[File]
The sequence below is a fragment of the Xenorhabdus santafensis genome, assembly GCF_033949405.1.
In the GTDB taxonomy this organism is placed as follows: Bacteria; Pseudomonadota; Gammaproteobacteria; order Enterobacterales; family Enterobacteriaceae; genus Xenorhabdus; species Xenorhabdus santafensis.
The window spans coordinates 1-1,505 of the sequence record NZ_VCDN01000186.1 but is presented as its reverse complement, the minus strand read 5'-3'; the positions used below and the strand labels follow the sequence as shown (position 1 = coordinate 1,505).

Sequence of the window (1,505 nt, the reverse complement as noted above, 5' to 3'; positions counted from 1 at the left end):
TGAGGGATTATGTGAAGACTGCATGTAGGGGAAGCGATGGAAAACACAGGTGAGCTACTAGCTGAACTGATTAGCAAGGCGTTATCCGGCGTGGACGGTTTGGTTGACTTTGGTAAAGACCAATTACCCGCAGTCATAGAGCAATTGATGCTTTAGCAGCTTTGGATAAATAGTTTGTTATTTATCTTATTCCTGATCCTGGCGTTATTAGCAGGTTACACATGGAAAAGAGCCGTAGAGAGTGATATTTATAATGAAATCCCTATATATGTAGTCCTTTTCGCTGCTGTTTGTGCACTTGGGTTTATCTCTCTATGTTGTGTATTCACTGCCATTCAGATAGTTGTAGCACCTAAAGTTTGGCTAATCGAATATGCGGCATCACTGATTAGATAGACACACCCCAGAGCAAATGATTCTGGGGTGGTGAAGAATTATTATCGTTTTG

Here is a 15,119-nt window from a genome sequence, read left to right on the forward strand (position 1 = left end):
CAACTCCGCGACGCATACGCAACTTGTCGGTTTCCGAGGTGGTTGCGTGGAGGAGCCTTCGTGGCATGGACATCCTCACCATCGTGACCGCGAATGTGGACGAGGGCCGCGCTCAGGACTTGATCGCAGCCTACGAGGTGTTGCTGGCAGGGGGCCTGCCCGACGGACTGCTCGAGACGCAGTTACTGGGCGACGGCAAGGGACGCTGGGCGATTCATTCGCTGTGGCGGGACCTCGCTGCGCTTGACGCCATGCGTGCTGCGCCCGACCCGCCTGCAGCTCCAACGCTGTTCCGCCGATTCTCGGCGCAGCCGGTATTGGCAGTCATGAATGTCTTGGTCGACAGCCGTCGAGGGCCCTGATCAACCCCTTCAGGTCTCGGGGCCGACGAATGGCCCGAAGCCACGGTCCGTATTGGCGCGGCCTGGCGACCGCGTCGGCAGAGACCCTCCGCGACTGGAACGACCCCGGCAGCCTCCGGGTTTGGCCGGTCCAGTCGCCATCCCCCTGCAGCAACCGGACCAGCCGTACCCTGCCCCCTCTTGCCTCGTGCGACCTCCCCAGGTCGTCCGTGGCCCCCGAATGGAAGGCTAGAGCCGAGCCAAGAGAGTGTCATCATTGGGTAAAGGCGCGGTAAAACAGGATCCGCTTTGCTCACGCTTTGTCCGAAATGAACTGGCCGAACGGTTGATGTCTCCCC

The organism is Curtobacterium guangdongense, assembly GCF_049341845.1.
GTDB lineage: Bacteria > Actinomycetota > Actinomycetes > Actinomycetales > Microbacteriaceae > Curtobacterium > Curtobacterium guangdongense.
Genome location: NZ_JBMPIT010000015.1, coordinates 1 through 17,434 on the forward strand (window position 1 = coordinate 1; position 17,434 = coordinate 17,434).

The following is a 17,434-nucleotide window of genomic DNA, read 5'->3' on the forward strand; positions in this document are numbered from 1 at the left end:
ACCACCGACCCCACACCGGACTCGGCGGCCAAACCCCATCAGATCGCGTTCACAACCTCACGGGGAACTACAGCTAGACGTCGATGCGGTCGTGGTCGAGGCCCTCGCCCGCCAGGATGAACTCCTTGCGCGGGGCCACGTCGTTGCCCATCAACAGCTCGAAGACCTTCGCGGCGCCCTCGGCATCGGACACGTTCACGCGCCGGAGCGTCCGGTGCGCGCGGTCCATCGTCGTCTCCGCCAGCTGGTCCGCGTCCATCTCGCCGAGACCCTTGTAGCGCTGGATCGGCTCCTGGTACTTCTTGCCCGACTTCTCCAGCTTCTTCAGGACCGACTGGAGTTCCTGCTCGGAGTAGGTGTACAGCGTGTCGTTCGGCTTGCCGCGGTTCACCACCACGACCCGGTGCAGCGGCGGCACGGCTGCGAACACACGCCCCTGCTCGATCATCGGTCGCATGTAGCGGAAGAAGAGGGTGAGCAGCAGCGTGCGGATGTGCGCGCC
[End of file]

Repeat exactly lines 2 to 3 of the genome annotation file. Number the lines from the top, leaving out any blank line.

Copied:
In the GTDB taxonomy this organism is placed as follows: Bacteria; Pseudomonadota; Gammaproteobacteria; order Enterobacterales; family Enterobacteriaceae; genus Xenorhabdus; species Xenorhabdus santafensis.
The window spans coordinates 1-1,505 of the sequence record NZ_VCDN01000186.1 but is presented as its reverse complement, the minus strand read 5'-3'; the positions used below and the strand labels follow the sequence as shown (position 1 = coordinate 1,505).